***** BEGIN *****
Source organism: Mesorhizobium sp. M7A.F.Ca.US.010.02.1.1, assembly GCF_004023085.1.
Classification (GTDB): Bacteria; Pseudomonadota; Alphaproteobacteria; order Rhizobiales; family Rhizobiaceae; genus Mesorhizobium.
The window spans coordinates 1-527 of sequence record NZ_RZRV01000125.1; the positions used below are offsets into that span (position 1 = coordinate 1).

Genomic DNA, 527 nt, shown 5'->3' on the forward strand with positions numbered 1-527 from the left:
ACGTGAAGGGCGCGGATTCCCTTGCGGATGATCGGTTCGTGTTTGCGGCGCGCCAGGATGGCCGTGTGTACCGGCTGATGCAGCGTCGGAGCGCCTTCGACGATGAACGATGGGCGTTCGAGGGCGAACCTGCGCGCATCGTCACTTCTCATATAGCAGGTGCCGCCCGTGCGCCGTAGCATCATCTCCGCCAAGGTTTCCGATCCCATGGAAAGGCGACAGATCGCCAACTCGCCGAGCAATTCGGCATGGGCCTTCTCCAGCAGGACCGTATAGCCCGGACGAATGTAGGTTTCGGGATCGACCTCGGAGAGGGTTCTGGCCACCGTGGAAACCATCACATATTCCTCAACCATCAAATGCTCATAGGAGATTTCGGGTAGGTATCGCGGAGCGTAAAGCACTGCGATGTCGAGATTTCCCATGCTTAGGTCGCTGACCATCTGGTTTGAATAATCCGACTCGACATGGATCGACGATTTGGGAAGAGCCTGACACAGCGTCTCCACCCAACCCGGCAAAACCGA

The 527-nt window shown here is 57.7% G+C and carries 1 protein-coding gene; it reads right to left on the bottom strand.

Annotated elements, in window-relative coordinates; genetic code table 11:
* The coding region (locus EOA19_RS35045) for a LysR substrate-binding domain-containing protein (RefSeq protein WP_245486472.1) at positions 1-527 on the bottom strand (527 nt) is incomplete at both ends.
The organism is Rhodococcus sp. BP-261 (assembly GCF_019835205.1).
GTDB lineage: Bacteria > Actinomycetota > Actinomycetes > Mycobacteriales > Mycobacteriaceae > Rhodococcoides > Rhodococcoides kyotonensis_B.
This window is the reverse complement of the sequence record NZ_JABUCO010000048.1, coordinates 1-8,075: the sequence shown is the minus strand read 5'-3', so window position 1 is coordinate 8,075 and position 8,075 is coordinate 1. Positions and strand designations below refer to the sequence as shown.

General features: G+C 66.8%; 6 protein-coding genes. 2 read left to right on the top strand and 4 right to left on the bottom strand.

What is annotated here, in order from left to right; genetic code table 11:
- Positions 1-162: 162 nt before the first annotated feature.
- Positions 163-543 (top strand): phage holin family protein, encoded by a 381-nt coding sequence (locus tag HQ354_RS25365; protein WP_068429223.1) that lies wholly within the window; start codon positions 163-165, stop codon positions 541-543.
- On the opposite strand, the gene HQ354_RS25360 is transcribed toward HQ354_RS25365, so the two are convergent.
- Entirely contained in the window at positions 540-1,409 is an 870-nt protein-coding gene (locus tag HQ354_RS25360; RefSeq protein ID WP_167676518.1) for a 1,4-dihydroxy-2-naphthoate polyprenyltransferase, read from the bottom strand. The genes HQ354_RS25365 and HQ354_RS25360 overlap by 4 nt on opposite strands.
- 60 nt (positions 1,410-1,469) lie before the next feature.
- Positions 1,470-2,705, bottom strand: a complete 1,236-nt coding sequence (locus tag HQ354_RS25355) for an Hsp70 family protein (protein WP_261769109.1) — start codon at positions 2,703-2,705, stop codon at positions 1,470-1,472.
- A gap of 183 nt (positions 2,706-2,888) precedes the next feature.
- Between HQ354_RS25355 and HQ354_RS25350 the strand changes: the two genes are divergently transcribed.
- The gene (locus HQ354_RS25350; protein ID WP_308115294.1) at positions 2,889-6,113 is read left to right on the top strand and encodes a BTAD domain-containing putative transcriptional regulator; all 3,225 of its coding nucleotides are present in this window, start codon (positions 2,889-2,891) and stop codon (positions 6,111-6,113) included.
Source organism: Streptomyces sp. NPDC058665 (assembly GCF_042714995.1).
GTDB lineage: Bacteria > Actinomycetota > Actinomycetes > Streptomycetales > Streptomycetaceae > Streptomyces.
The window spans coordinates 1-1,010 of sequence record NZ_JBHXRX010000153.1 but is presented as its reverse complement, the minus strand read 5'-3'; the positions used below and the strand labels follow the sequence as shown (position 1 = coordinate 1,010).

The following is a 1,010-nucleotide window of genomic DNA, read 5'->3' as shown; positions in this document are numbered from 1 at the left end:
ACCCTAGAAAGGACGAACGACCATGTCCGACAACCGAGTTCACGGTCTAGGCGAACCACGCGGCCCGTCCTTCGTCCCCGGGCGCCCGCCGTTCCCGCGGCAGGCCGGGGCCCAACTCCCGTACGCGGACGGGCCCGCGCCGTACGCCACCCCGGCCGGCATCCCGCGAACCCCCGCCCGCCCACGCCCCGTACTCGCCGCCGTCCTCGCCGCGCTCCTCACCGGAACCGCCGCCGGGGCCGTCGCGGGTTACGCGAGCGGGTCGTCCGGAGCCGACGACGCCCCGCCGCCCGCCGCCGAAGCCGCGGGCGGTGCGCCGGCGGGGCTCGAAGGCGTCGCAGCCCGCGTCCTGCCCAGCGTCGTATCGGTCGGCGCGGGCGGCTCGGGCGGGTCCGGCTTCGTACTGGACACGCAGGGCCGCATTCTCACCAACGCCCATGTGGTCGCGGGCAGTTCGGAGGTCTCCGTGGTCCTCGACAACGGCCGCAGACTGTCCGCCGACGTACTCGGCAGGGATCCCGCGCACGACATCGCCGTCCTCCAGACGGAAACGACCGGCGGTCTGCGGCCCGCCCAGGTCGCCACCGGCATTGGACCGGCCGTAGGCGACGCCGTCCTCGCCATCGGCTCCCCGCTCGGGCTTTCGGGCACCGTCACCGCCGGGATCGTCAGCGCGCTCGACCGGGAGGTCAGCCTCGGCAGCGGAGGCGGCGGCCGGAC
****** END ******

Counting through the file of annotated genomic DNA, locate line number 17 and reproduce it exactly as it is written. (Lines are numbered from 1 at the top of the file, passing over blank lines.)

- Entirely contained in the window at positions 540-1,409 is an 870-nt protein-coding gene (locus tag HQ354_RS25360; RefSeq protein ID WP_167676518.1) for a 1,4-dihydroxy-2-naphthoate polyprenyltransferase, read from the bottom strand. The genes HQ354_RS25365 and HQ354_RS25360 overlap by 4 nt on opposite strands.